WHAT THE CLIENT SAID: “We engaged with

Equiniti Data Services by competitive tender to help us trace a large number of records on our database for which we had incomplete or missing information,” says Anne Johnston, Revenue & Benefits IT Programme Manager of LPS. “By working closely with us, Equiniti Data Services was able to verify and trace a very high percentage of domestic and commercial rate debtors in addition to identifying occupancy records and details for a high number of properties previously declared as vacant or where we had no liable person.” Anne explained that this enabled LPS to generate new rate demands to 27,479 properties and follow up a further 11,006 end-dated rate demands. “Equiniti Data Services’ work has been significant in helping us meet our debt reduction target for 2010/11. We were also able to identify for write-off an amount of uncollectable debt and were provided with information to enable us to review our internal processes and improve our decision making.”


was collected by LPS in rates in 2011 – an increase of 5% on the previous year

To find out more about Equiniti Data Services, please contact Duncan Stevens, Managing Director at duncan. > 7


Engaging expert advice can reap dividends – as long as you follow some simple rules. Stuart Anderson and Andrew Cleminson explain 3 1 Think before you engage There is a lot more to Business Process Services (BPS) than saving money. Before discussing the potential value that external service provision can bring, Equiniti always recommends that clients think carefully about the timing, scope and nature of the services they would like a third party to provide. Taking such an approach enables clients to optimise the performance of their in-house teams (and the securing of those gains) before asking the market if it can improve on that performance. This enables appropriate benchmarking and the crystallisation of further real benefits.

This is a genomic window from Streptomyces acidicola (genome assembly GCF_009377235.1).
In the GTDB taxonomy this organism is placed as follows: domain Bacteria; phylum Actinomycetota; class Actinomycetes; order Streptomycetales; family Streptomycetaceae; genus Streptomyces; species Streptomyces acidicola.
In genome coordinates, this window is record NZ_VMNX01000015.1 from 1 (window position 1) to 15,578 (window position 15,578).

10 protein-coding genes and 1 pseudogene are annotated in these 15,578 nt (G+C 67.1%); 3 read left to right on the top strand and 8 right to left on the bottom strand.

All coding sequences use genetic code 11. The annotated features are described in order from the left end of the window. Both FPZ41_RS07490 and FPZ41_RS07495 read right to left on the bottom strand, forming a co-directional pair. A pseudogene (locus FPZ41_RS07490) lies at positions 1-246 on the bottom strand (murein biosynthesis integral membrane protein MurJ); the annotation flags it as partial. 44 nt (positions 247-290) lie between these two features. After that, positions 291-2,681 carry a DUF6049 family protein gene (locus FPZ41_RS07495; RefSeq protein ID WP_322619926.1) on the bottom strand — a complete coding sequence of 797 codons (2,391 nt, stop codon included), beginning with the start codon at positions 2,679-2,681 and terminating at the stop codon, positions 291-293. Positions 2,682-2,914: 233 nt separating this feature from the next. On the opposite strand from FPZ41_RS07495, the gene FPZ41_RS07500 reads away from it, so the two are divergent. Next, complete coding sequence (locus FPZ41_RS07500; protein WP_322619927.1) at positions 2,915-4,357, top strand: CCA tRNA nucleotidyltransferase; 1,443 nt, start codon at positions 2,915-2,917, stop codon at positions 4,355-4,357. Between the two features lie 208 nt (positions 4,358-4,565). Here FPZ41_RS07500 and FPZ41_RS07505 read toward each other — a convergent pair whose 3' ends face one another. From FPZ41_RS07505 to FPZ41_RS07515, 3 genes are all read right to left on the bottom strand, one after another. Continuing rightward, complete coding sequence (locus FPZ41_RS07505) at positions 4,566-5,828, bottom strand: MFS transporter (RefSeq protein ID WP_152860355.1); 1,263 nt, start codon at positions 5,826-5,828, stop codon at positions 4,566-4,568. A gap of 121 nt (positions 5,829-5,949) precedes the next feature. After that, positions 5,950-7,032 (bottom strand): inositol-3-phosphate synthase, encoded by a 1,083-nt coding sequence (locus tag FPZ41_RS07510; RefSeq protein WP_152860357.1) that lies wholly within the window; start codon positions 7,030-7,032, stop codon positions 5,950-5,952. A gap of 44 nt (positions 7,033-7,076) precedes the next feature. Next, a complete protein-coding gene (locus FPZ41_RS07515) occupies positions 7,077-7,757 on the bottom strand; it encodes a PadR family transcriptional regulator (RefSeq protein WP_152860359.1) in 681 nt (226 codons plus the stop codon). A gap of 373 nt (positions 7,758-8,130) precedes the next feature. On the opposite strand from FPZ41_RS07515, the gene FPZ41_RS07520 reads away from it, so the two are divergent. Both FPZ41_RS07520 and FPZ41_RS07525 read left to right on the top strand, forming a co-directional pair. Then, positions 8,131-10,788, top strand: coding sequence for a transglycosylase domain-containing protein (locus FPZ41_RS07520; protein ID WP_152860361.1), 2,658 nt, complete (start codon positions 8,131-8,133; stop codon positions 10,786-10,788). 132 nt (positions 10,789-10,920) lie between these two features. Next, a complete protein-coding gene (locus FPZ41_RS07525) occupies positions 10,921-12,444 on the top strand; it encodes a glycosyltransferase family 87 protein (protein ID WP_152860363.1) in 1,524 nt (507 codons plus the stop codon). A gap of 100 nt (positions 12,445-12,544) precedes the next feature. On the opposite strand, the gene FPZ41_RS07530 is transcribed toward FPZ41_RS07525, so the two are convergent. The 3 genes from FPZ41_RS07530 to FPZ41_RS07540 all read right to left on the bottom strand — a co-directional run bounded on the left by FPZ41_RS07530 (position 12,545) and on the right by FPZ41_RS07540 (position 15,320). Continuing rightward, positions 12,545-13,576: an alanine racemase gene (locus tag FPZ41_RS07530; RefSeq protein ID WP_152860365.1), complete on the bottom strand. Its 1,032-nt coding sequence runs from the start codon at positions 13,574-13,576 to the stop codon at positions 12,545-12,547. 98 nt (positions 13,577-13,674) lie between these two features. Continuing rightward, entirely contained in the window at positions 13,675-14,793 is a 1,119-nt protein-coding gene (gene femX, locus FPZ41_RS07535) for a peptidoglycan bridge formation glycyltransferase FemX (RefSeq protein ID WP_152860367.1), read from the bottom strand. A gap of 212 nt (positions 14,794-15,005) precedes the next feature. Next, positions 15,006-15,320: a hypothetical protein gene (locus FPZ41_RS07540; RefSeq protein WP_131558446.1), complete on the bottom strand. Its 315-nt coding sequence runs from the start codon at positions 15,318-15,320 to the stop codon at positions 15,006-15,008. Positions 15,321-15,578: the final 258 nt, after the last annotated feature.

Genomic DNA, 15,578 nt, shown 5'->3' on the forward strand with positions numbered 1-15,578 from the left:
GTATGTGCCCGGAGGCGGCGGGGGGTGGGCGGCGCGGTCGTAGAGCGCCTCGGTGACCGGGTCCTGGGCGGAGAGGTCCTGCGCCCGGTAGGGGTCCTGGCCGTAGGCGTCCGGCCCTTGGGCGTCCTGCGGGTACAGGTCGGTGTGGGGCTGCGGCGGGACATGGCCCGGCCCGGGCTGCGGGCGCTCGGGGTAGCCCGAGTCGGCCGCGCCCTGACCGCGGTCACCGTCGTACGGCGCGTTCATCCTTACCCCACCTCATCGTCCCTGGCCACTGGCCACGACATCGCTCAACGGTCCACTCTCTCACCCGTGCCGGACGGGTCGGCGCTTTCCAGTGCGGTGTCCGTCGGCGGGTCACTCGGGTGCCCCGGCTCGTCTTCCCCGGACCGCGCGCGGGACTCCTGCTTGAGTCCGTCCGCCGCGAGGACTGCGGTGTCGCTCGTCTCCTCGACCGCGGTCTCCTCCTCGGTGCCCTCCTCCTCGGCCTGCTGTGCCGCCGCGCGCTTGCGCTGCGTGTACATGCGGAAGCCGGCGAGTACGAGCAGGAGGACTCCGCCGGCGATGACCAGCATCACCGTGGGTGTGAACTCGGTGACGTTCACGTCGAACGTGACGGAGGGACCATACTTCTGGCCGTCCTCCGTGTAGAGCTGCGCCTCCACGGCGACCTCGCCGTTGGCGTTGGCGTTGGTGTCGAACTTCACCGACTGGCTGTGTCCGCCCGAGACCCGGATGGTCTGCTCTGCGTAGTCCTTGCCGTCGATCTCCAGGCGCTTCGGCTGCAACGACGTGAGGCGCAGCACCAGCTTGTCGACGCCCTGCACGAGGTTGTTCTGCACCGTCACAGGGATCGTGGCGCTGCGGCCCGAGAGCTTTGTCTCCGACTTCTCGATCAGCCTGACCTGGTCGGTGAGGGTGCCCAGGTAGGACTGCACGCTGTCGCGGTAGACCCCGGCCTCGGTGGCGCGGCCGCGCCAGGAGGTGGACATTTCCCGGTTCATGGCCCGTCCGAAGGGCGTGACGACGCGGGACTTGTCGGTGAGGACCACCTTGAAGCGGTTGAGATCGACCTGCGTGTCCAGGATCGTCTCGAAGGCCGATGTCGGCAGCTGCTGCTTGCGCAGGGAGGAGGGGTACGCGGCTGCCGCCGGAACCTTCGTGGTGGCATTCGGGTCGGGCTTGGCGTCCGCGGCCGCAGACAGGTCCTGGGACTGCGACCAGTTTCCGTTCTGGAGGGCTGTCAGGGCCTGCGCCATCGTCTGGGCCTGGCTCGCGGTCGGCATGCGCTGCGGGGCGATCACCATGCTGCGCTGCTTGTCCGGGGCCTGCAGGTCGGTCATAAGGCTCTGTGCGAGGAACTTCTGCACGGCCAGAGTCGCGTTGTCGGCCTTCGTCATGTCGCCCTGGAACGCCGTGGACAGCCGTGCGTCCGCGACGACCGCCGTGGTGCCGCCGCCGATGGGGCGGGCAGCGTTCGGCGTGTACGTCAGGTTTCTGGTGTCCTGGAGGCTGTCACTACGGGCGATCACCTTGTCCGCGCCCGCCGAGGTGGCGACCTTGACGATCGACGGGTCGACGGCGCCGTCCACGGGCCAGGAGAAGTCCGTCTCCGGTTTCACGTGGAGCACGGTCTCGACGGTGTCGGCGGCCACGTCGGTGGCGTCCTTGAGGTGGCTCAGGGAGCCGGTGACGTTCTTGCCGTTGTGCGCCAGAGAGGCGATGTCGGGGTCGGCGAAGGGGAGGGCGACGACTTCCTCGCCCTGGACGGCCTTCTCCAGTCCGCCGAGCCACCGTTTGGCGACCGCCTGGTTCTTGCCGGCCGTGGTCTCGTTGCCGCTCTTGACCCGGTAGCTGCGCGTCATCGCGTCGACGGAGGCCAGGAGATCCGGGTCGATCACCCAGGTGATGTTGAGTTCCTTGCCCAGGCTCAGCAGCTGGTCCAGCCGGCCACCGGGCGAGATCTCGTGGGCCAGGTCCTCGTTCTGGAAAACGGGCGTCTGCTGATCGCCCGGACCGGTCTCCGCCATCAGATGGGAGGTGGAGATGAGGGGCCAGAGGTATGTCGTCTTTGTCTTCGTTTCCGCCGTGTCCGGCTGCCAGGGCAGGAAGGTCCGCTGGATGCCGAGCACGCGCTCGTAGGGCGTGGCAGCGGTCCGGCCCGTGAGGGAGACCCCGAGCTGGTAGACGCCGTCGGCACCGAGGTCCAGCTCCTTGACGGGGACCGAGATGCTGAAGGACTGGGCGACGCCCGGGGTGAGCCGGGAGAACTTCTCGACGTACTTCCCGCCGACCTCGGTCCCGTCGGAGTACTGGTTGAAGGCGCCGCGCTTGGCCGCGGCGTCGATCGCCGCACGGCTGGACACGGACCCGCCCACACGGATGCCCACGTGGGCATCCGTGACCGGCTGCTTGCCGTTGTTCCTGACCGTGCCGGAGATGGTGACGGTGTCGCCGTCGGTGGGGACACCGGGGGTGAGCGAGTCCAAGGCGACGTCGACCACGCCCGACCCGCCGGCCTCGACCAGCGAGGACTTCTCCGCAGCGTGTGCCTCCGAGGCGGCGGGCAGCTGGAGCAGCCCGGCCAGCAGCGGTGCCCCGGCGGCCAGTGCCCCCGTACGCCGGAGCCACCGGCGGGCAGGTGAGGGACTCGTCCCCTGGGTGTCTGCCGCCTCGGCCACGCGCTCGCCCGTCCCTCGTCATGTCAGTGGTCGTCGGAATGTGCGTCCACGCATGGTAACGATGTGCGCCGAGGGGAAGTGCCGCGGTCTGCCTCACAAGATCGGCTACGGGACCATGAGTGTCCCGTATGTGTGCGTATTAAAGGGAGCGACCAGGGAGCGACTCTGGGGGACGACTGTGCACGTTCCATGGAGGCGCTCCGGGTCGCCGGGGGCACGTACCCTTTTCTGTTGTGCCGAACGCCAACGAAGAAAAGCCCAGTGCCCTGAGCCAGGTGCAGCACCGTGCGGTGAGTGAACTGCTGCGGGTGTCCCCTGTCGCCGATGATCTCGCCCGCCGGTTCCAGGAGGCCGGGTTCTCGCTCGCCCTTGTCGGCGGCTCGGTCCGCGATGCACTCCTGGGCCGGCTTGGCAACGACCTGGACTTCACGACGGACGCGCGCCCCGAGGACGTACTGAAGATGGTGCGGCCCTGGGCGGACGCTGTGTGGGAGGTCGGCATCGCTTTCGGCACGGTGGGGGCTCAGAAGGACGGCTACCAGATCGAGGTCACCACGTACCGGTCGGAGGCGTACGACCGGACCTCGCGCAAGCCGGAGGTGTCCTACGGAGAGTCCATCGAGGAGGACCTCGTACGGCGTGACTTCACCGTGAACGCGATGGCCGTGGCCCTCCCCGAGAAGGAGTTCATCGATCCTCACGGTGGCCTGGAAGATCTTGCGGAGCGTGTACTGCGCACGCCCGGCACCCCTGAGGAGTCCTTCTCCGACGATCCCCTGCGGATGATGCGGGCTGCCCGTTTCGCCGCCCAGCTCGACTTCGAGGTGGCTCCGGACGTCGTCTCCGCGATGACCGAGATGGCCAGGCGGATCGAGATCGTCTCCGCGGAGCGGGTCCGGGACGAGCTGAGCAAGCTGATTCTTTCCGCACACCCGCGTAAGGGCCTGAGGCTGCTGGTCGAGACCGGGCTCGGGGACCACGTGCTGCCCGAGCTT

2 Ask the right questions Is buying-in services the right answer for you? In answering this question, it’s important to ask four more: Have I drawn a line between core and non-core service provision in my business? Is it cost-effective to continue carrying the fixed cost of the service on my balance sheet? Can I achieve similar levels of service at less cost through an external supplier? Will that provider give me access to people, skills, technology and innovation that I wouldn’t otherwise have? “Third Party provision of BPS ushers in huge potential for adding value, enabling transformation, and enriching service provision,” says Stuart. “It’s also important to do your homework and seek out a solid proposition that offers consultation, advice and assistance in defining the optimum scope of service.”